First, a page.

But surely we can all agree that no child, once born, should suffer through poverty. Surely we can all agree that working to end child poverty — or at least severely reduce it — is a moral obligation of a civilized society.  And yet, 14.7 million children in this country are poor, and 6.5 million of them are extremely poor (living below half the poverty line).

Study Suggests Using Poverty as a Factor in Teacher Evaluation
Education Week Teacher By Jordan Moeny on January 26, 2015 5:00 PM
forthcoming study by University of Missouri researchers finds that accounting for factors like poverty when comparing schools could lead to a more "effective and equitable" teacher-evaluation system.  The study compares a so-called "proportional evaluation" system with two other methods of teacher evaluation: A basic value-added model and one in which the performance of individual students is compared to that of their peers. Unlike the other models, proportional evaluation takes into consideration factors outside of the classroom, including school resources and the socioeconomic backgrounds of students.

Senate Ed. Panel Unlikely to Require Teacher Evaluations in NCLB Overhaul
Education Week Politics K-12 Blog By Lauren Camera on January 27, 2015 1:40 PM
Washington Although members of the Senate education committee agreed at a hearing Tuesday that teacher evaluations are essential for a thriving public education system, it's unlikely that the forthcoming reauthorization of the No Child Left Behind Act will include specific requirements.  Republicans, including Chairman Lamar Alexander, R-Tenn., said Washington shouldn't mandate such policies, while Democrats, including ranking member Patty Murray, D-Wash., were wary of increasing the role student test scores play in evaluations and how those evaluations are used to compensate teachers.

States Move to Make Citizenship Exams a Classroom Aid
New York Times By RICK ROJAS and MOTOKO RICH JAN. 27, 2015
PHOENIX — Like high school civics students around the country, the juniors and seniors in Darcy White’s government class here will have to take a final exam. But these students — and all others in Arizona — will soon face an extra hurdle: To graduate, they will have to pass thetest that is given to immigrants who want to become United States citizens, a multiple-choice exam that includes such questions as “What do we call the first 10 amendments to the Constitution?” and “What did Susan B. Anthony do?”  Ms. White, for one, has reservations about the test. She already loses several days of instruction time to standardized testing, she said, and this new requirement is another intrusion. “Every teacher will tell you a test is not a measure of what a kid knows,” said Ms. White, who has taught for 17 years, adding, “Just because I think it’s easy and I think my kids will do well is no guarantee.”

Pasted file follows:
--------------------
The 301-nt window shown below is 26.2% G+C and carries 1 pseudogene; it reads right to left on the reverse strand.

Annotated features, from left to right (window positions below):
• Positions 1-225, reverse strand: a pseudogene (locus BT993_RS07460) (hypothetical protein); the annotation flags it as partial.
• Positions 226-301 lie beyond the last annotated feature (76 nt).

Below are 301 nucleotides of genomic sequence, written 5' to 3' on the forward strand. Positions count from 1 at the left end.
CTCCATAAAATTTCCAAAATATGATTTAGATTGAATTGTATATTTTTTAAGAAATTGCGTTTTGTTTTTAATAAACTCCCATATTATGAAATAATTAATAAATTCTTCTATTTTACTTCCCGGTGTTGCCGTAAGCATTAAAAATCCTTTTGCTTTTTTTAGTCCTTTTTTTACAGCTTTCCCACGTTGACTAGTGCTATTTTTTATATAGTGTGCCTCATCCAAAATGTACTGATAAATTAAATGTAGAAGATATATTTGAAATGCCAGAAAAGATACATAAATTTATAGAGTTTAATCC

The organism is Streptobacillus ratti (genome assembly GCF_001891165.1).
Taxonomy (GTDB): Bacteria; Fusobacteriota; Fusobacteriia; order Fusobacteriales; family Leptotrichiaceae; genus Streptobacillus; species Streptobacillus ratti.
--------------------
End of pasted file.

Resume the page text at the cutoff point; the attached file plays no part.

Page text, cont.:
Thorough and Efficient: Pennsylvania Education Funding Lawsuit website
Arguing that our state has failed to ensure that essential resources are available for all of our public school students to meet state academic standards.

Register Now! EPLC 2015 Regional Workshops for School Board Candidates and Others
The Education Policy and Leadership Center, with the Cooperation of the Pennsylvania School Boards Association (PSBA) and Pennsylvania Association of School Business Officials (PASBO), will conduct A Series of Regional Full-Day Workshops for 2015 Pennsylvania School Board Candidates.  Incumbents, non-incumbents, campaign supporters and all interested voters are invited to participate in these workshops.
Pittsburgh Region Saturday, February 21, 2015 – 8:30 a.m. to 4:30 p.m.
Allegheny Intermediate Unit, 475 East Waterfront Drive, Homestead, PA  15120
Harrisburg Region Saturday, March 7, 2015– 8:30 a.m. to 4:30 p.m.
Pennsylvania School Boards Association Headquarters, 400 Bent Creek Boulevard, Mechanicsburg, PA 17050
Philadelphia Region Saturday, March 14, 2015 – 8:30 a.m. to 4:30 p.m.
Montgomery County Intermediate Unit, 2 W. Lafayette Street, Norristown, PA 19401

PILCOP: Children with Emotional Problems: Avoiding the Juvenile Justice System, and What Does Real Help Look Like?
Public Interest Law Center of Philadelphia Tuesday, February 17, 2015 1:00 -- 4:00 P.M.
This session will help you navigate special education in order to assist children at home not receiving services, those in the foster care system or those in the juvenile court system. CLE and Act 48 credit is available.  This session is co-sponsored by the University of Pennsylvania School of Policy and Practice, a Pre-approved Provider of Continuing Education for Pennsylvania licensed social workers.  Click here to purchase tickets  

NPE 2015 Annual Conference – Chicago April 24 - 26 – Early Bird Special Registration Open!
Early-bird discounted Registration for the Network for Public Education’s Second Annual Conference is now available at this address:
These low rates will last for the month of January.
The event is being held at the Drake Hotel in downtown Chicago, and there is a link on the registration page for special hotel registration rates. Here are some of the event details.
There will be a welcoming social event  7 pm Friday night, at or near the Drake Hotel — details coming soon.   Featured speakers will be:
§         Jitu Brown, National Director – Journey for Justice, Kenwood Oakland Community Organization, Network for Public Education Board of Directors
§         Tanaisa Brown, High School Senior, with the Newark Student Union
§         Yong Zhao, Author, “Who’s Afraid of the Big Bad Dragon?
§         Diane Ravitch in conversation with
§         Lily Eskelsen Garcia, NEA President and
§         Randi Weingarten, AFT President
§         Karen Lewis, President, Chicago Teachers Union